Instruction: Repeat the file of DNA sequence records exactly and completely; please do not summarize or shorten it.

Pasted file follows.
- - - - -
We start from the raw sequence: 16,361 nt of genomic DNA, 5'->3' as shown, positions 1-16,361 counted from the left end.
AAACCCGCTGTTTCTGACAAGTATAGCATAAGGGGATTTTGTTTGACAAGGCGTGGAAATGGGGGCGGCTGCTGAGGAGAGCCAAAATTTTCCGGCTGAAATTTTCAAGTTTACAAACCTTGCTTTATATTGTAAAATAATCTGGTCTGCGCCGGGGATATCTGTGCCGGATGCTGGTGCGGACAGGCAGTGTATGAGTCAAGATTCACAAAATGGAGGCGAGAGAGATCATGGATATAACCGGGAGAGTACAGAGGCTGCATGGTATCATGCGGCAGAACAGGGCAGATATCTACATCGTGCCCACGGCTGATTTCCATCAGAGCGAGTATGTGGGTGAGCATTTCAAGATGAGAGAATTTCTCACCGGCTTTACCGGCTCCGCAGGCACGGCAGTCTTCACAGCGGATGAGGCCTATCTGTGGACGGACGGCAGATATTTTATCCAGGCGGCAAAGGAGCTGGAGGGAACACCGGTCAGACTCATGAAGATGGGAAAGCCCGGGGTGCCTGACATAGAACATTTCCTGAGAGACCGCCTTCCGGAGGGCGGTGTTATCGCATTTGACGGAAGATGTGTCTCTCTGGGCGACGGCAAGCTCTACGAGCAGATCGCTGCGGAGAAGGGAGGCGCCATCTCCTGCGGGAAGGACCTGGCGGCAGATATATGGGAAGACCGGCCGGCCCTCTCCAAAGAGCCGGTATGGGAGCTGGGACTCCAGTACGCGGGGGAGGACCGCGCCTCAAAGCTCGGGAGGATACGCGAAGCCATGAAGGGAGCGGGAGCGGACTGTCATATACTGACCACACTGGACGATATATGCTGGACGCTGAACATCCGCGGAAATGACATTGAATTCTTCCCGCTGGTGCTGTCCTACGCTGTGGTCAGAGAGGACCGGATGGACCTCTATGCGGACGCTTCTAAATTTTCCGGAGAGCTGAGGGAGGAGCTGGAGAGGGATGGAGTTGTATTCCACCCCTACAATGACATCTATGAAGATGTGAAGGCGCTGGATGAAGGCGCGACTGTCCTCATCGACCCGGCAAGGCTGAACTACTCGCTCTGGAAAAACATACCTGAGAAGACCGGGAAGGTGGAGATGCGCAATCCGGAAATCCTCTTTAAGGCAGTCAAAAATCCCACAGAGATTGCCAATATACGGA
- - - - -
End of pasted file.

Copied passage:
We start from the raw sequence: 16,361 nt of genomic DNA, 5'->3' as shown, positions 1-16,361 counted from the left end.
AAACCCGCTGTTTCTGACAAGTATAGCATAAGGGGATTTTGTTTGACAAGGCGTGGAAATGGGGGCGGCTGCTGAGGAGAGCCAAAATTTTCCGGCTGAAATTTTCAAGTTTACAAACCTTGCTTTATATTGTAAAATAATCTGGTCTGCGCCGGGGATATCTGTGCCGGATGCTGGTGCGGACAGGCAGTGTATGAGTCAAGATTCACAAAATGGAGGCGAGAGAGATCATGGATATAACCGGGAGAGTACAGAGGCTGCATGGTATCATGCGGCAGAACAGGGCAGATATCTACATCGTGCCCACGGCTGATTTCCATCAGAGCGAGTATGTGGGTGAGCATTTCAAGATGAGAGAATTTCTCACCGGCTTTACCGGCTCCGCAGGCACGGCAGTCTTCACAGCGGATGAGGCCTATCTGTGGACGGACGGCAGATATTTTATCCAGGCGGCAAAGGAGCTGGAGGGAACACCGGTCAGACTCATGAAGATGGGAAAGCCCGGGGTGCCTGACATAGAACATTTCCTGAGAGACCGCCTTCCGGAGGGCGGTGTTATCGCATTTGACGGAAGATGTGTCTCTCTGGGCGACGGCAAGCTCTACGAGCAGATCGCTGCGGAGAAGGGAGGCGCCATCTCCTGCGGGAAGGACCTGGCGGCAGATATATGGGAAGACCGGCCGGCCCTCTCCAAAGAGCCGGTATGGGAGCTGGGACTCCAGTACGCGGGGGAGGACCGCGCCTCAAAGCTCGGGAGGATACGCGAAGCCATGAAGGGAGCGGGAGCGGACTGTCATATACTGACCACACTGGACGATATATGCTGGACGCTGAACATCCGCGGAAATGACATTGAATTCTTCCCGCTGGTGCTGTCCTACGCTGTGGTCAGAGAGGACCGGATGGACCTCTATGCGGACGCTTCTAAATTTTCCGGAGAGCTGAGGGAGGAGCTGGAGAGGGATGGAGTTGTATTCCACCCCTACAATGACATCTATGAAGATGTGAAGGCGCTGGATGAAGGCGCGACTGTCCTCATCGACCCGGCAAGGCTGAACTACTCGCTCTGGAAAAACATACCTGAGAAGACCGGGAAGGTGGAGATGCGCAATCCGGAAATCCTCTTTAAGGCAGTCAAAAATCCCACAGAGATTGCCAATATACGGA